I. van der Lans
- Digitally reconstructing Van Gogh’s Field with Irises near Arles
- Part 3: Determining the original colors
- Color Research and Application
- Volume | Issue number
- 43 | 3
- Pages (from-to)
- Document type
- Faculty of Humanities (FGw)
- Amsterdam School for Heritage and Memory Studies (AHM)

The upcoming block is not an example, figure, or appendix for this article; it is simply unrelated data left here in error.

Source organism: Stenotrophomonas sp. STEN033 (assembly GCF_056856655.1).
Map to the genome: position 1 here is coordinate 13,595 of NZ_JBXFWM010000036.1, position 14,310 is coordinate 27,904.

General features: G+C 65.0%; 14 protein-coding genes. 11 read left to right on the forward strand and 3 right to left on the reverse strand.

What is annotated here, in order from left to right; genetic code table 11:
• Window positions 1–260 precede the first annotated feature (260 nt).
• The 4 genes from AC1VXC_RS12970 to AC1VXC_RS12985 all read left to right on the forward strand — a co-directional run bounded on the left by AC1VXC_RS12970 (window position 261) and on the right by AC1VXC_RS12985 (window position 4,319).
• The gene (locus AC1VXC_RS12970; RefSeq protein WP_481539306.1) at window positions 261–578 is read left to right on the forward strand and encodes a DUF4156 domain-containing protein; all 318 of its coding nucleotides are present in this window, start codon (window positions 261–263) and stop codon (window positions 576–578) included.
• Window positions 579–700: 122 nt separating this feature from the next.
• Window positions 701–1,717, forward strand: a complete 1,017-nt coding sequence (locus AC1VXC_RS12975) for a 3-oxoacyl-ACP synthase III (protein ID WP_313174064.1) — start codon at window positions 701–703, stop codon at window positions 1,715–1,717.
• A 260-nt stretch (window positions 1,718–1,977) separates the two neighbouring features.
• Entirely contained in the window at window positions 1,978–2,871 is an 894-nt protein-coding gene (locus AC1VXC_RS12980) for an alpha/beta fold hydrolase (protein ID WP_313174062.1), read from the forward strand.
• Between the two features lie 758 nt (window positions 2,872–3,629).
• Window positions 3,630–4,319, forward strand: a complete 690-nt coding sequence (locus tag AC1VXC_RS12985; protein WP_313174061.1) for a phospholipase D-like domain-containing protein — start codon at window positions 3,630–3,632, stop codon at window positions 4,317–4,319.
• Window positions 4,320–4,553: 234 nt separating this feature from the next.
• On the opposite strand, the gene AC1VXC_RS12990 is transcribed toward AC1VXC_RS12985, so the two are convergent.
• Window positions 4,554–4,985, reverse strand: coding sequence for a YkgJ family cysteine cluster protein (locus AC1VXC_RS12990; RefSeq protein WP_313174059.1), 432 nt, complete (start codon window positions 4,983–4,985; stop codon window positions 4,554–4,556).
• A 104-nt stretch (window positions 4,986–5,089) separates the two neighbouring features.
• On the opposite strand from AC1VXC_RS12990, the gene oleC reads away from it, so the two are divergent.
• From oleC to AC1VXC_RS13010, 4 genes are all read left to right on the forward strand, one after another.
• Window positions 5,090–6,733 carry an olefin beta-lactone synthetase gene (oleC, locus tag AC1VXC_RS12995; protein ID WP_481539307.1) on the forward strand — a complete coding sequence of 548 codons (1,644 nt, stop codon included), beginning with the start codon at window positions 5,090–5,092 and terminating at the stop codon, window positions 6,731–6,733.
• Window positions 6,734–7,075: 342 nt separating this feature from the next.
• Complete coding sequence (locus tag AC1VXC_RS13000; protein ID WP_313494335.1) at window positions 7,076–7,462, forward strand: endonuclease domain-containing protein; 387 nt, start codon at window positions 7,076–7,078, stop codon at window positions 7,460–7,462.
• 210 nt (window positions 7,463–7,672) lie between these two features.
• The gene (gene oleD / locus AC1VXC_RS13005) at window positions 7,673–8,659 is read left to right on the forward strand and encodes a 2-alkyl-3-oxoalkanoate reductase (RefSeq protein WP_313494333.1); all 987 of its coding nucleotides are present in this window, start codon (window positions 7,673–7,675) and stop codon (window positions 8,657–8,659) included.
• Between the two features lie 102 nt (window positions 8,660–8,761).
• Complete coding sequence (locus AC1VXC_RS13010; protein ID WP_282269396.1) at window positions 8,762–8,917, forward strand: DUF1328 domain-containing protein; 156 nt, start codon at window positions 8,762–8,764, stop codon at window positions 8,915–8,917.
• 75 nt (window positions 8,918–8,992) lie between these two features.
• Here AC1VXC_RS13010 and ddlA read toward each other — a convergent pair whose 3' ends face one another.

In earlier articles, we determined the spatial distributions and concentrations of all pigments used by Van Gogh in his painting Field with Irises near Arles. The colors of some pigments are expected to have changed over time, especially those of chrome yellow, cochineal, and eosin lake. For all pigments in this painting, we made physical paint reconstructions by following historical sources on raw materials and production processes, and we determined their optical properties. We combined this with pigment concentration maps to reconstruct the original colors of the painting digitally. When substituting the reconstruction paints into the calculations, we found that technical‐scientific data was not sufficient to resolve several issues. In those cases, discussions within the broad interdisciplinary team allowed us to make informed decisions. These issues refer to the representation of the sky area, and the original contributions of the red lake pigments to local colors. The digitally reconstructed colors of the painting show that due to discoloring of red lake pigments, the irises in the field have changed from a warm purple to purplish blue, and many pink spots in the field have turned to white. The range of yellows in the field has decreased and partly turned to dark brown. The digital reconstruction gives a better understanding of the color scheme used by Van Gogh when compared to remarks the artist made in letters when describing this painting. Also, the original color composition is seen to be aligned with color theories on which Van Gogh based his work.
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